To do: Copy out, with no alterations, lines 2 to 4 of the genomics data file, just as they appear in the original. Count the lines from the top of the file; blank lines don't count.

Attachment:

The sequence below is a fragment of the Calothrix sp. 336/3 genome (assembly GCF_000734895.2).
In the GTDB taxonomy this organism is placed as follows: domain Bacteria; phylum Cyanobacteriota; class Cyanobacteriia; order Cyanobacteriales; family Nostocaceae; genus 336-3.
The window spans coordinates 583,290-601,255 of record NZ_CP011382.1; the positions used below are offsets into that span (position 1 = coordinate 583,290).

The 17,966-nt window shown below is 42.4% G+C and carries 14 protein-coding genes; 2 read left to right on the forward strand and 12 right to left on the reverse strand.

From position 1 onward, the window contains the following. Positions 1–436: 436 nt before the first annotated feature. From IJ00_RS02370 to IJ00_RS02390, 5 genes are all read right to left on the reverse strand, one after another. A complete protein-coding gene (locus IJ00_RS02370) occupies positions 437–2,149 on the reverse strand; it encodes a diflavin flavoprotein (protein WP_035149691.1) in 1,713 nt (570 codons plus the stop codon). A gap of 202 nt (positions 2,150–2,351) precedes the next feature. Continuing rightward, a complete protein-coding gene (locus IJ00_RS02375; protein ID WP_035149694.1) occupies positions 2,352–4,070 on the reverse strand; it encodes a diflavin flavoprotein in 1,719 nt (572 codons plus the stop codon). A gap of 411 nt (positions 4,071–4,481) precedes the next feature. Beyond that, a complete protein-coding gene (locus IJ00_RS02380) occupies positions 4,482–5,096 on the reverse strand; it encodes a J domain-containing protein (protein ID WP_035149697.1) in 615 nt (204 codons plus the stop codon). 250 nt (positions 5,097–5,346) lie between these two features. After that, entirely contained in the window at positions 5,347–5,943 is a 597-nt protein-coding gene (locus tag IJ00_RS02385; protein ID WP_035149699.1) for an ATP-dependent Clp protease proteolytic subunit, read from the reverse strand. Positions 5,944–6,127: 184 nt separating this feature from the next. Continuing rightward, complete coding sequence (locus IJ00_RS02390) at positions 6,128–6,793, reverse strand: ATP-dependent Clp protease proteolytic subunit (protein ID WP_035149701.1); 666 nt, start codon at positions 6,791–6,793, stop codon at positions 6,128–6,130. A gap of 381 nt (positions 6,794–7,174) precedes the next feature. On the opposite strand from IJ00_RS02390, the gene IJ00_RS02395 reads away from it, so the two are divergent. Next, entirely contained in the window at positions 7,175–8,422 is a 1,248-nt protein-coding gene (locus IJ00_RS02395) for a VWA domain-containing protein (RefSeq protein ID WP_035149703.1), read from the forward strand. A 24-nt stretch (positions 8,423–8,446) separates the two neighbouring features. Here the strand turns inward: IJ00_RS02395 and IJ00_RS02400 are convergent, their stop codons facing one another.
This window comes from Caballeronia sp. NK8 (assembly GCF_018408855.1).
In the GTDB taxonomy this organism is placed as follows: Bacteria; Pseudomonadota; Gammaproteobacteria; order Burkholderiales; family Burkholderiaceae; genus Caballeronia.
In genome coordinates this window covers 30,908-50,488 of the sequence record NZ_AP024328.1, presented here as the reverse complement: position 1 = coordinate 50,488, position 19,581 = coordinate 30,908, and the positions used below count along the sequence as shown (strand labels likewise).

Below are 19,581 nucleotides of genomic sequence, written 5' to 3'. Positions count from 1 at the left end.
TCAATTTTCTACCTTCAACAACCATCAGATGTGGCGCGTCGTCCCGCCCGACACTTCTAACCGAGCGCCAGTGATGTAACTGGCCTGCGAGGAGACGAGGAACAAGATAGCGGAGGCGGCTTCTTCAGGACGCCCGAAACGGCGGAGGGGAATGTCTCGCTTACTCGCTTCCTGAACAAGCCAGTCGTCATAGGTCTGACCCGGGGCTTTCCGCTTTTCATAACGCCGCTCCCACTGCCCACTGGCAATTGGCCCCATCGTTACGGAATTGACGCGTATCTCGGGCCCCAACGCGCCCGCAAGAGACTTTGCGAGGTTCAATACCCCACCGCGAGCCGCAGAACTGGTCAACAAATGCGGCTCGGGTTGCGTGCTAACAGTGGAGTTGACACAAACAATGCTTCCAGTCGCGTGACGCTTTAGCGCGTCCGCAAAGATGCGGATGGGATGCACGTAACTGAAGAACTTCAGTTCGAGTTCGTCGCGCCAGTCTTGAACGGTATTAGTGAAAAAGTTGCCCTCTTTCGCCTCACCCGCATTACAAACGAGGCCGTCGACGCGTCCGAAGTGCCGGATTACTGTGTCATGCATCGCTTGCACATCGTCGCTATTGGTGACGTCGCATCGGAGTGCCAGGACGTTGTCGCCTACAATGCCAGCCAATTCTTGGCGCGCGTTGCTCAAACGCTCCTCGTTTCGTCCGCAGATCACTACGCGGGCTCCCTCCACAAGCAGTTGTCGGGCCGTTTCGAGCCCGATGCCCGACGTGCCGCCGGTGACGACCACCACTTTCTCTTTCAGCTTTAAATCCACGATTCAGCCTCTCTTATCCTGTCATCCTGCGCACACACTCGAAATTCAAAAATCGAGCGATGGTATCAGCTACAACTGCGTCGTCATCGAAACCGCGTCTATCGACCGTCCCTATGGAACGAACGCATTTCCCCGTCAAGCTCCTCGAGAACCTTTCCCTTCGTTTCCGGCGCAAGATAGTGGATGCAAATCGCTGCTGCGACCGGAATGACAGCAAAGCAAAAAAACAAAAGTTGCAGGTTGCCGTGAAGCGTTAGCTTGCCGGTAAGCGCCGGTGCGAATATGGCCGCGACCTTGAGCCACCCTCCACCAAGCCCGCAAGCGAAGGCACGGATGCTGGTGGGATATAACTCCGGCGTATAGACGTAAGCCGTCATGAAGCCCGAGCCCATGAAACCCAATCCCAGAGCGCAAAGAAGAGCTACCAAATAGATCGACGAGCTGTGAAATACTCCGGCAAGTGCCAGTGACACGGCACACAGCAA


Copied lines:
In the GTDB taxonomy this organism is placed as follows: domain Bacteria; phylum Cyanobacteriota; class Cyanobacteriia; order Cyanobacteriales; family Nostocaceae; genus 336-3.
The window spans coordinates 583,290-601,255 of record NZ_CP011382.1; the positions used below are offsets into that span (position 1 = coordinate 583,290).

The 17,966-nt window shown below is 42.4% G+C and carries 14 protein-coding genes; 2 read left to right on the forward strand and 12 right to left on the reverse strand.